Five states and leaders of several federal agencies have unanimously approved a blueprint to repair the Gulf of Mexico with BP fines pending over the 2010 oil spill. Governor Bobby Jindal’s comments in New Orleans about BP and his support for Mississippi River diversions drew immediate criticism.
Governor Jindal opened the meeting of the Gulf Coast Ecosystem Restoration Council with shot at BP.
“BP has to stop spending hundreds of millions of dollars on their public relations campaign telling us how great they are and start proving it by addressing the Clean Water Act and Natural Resources Damage (Assessment) liabilities today," Jindal said. "Their responsibilities are not going away.”
The council includes governors of all five Gulf states affected by the spill, and several White House cabinet members. It’s designed to use BP fines to fund restoration and economic projects.
BP issued a statement a few hours later saying it has spent $26 billion so far on response, cleanup and claims.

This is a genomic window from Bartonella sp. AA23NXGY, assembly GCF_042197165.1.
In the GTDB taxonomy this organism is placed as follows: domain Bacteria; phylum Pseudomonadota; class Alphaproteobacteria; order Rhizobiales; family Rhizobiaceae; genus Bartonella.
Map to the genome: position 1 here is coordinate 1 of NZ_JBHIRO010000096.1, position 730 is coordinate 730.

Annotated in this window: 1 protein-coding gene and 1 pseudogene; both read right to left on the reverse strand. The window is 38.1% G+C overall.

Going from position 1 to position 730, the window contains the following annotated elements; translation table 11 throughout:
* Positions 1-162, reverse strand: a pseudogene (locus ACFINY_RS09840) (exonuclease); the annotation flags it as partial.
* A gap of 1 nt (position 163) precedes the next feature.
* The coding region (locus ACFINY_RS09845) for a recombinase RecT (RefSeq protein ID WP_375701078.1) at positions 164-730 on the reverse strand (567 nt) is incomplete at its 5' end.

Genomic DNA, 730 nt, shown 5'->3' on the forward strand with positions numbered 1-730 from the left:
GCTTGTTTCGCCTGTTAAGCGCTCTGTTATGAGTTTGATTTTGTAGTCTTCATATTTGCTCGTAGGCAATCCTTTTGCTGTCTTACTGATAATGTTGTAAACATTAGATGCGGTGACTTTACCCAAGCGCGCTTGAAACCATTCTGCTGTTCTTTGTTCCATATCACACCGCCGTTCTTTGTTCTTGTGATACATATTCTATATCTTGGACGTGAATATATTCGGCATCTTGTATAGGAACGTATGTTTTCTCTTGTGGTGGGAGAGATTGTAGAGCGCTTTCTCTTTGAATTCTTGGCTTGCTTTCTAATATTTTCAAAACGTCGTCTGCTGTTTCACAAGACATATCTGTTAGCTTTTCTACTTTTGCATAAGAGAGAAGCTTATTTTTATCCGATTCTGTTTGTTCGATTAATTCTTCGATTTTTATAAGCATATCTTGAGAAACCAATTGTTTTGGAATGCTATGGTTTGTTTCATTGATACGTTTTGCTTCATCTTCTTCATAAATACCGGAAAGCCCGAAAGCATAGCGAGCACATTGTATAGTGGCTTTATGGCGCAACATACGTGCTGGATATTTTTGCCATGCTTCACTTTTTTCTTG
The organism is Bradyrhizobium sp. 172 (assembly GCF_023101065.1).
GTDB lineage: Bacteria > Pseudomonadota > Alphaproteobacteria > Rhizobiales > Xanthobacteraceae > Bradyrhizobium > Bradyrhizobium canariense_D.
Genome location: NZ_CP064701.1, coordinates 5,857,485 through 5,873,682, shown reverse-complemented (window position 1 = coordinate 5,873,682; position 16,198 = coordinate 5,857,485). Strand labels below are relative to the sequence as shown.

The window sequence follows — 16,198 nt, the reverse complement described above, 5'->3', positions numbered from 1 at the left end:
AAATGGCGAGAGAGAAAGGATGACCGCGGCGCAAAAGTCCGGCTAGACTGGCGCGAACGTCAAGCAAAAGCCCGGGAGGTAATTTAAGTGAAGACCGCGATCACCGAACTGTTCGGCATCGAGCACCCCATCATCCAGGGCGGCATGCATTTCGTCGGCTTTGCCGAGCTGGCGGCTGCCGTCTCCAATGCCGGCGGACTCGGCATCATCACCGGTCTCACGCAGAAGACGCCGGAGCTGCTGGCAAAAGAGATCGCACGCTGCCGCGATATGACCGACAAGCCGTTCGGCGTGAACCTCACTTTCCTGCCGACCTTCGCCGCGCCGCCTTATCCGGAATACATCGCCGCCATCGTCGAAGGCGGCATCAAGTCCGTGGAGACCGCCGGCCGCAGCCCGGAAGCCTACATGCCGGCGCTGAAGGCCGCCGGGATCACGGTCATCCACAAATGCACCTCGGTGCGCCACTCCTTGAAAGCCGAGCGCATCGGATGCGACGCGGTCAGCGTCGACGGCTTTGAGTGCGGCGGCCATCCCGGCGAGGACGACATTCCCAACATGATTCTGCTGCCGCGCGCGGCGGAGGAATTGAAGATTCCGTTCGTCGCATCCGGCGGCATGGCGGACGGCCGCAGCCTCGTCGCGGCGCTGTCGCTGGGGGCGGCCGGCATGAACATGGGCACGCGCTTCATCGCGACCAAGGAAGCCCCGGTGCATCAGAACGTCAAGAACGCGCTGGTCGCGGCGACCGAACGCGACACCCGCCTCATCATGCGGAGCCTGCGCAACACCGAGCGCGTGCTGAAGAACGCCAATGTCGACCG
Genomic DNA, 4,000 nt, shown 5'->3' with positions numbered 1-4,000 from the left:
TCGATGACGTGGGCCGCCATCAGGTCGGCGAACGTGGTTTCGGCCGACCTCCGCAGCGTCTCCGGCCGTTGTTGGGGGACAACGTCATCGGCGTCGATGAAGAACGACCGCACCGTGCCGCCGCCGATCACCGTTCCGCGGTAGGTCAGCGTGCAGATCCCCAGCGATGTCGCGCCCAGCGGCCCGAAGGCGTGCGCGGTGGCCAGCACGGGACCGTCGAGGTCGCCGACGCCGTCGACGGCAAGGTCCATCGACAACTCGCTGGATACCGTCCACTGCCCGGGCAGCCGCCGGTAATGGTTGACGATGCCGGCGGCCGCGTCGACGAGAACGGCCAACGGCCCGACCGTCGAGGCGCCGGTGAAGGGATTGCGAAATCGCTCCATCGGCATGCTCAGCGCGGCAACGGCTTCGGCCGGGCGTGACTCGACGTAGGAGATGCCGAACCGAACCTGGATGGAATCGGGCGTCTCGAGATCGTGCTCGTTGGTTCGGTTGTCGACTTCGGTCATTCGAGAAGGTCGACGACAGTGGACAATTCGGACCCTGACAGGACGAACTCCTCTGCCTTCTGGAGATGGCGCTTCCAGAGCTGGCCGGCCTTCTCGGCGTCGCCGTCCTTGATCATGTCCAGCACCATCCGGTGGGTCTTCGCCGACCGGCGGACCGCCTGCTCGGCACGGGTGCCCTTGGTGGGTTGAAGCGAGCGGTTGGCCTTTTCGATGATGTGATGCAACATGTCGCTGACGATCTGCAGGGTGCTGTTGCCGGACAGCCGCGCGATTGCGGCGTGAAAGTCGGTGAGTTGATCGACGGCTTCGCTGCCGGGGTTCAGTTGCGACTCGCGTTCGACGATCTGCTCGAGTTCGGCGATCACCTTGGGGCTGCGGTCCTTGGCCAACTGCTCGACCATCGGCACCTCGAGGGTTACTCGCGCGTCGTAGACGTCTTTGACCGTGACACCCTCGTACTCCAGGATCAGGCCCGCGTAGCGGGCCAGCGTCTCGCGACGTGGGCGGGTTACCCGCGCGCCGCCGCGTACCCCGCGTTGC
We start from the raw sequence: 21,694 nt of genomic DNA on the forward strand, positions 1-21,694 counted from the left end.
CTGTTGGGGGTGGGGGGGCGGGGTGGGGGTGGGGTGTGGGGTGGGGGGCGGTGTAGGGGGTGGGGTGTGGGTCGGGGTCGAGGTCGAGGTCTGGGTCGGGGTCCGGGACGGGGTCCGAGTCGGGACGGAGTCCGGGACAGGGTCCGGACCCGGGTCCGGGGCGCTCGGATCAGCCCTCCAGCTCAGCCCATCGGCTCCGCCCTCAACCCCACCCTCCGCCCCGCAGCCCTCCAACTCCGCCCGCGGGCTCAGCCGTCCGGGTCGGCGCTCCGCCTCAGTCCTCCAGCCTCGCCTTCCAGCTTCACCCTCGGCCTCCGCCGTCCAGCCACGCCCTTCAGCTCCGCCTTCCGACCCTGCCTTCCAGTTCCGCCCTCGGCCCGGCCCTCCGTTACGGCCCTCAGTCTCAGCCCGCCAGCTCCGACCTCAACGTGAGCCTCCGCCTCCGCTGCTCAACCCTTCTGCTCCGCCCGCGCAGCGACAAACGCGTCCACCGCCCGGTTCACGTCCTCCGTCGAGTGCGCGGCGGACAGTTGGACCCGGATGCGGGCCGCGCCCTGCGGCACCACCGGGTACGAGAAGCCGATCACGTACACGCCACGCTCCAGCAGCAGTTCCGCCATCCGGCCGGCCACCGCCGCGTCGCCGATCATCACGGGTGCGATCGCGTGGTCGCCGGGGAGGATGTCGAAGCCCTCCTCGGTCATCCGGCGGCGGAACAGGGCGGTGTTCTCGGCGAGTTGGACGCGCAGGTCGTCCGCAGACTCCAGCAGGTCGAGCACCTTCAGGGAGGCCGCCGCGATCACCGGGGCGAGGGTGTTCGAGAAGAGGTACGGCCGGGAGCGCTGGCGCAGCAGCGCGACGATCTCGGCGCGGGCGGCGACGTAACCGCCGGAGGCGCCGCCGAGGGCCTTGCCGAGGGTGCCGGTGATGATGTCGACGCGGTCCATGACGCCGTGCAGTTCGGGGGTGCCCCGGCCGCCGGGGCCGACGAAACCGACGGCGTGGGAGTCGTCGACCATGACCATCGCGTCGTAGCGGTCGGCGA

Jindal also repeated his support of diverting Mississippi River sediment to rebuild the shrinking wetlands. But George Ricks of the Save Louisiana Coalition says that fresh water would decimate oysters and fisheries.
“Look more into dredging and long-distance sediment pipeline projects as opposed to the easy way out with these diversions,” Ricks said.
Eighty-percent of BP fines — the amounts of which are still undetermined — will stay in the Gulf Coast.
Several speakers called on the council to include more public outreach to affected communities, especially those with minority residents.
Others requested a science coordinator to make sure the projects can work well together.